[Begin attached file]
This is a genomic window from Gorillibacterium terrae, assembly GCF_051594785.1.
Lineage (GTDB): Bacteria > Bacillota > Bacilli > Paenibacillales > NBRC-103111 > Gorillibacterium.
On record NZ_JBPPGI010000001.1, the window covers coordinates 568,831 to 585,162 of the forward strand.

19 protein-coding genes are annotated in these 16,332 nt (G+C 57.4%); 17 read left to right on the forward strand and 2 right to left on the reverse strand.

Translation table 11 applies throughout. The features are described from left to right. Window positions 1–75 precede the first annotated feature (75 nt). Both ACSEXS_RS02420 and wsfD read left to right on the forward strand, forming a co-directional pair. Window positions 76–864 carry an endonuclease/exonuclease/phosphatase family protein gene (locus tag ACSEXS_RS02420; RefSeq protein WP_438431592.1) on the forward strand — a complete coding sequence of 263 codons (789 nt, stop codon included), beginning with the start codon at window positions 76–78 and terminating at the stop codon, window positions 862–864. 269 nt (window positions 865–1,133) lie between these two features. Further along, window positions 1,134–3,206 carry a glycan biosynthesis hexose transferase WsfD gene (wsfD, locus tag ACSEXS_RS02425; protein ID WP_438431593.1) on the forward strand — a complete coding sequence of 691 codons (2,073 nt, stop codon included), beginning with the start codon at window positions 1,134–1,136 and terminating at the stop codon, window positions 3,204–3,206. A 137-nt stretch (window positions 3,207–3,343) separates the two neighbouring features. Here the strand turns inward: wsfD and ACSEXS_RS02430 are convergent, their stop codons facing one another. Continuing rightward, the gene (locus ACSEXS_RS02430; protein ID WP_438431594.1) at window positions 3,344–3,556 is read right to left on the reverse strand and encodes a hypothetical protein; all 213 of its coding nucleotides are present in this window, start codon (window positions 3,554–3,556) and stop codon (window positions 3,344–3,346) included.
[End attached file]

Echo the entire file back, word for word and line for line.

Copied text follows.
This is a genomic window from Gorillibacterium terrae, assembly GCF_051594785.1.
Lineage (GTDB): Bacteria > Bacillota > Bacilli > Paenibacillales > NBRC-103111 > Gorillibacterium.
On record NZ_JBPPGI010000001.1, the window covers coordinates 568,831 to 585,162 of the forward strand.

19 protein-coding genes are annotated in these 16,332 nt (G+C 57.4%); 17 read left to right on the forward strand and 2 right to left on the reverse strand.

Translation table 11 applies throughout. The features are described from left to right. Window positions 1–75 precede the first annotated feature (75 nt). Both ACSEXS_RS02420 and wsfD read left to right on the forward strand, forming a co-directional pair. Window positions 76–864 carry an endonuclease/exonuclease/phosphatase family protein gene (locus tag ACSEXS_RS02420; RefSeq protein WP_438431592.1) on the forward strand — a complete coding sequence of 263 codons (789 nt, stop codon included), beginning with the start codon at window positions 76–78 and terminating at the stop codon, window positions 862–864. 269 nt (window positions 865–1,133) lie between these two features. Further along, window positions 1,134–3,206 carry a glycan biosynthesis hexose transferase WsfD gene (wsfD, locus tag ACSEXS_RS02425; protein ID WP_438431593.1) on the forward strand — a complete coding sequence of 691 codons (2,073 nt, stop codon included), beginning with the start codon at window positions 1,134–1,136 and terminating at the stop codon, window positions 3,204–3,206. A 137-nt stretch (window positions 3,207–3,343) separates the two neighbouring features. Here the strand turns inward: wsfD and ACSEXS_RS02430 are convergent, their stop codons facing one another. Continuing rightward, the gene (locus ACSEXS_RS02430; protein ID WP_438431594.1) at window positions 3,344–3,556 is read right to left on the reverse strand and encodes a hypothetical protein; all 213 of its coding nucleotides are present in this window, start codon (window positions 3,554–3,556) and stop codon (window positions 3,344–3,346) included.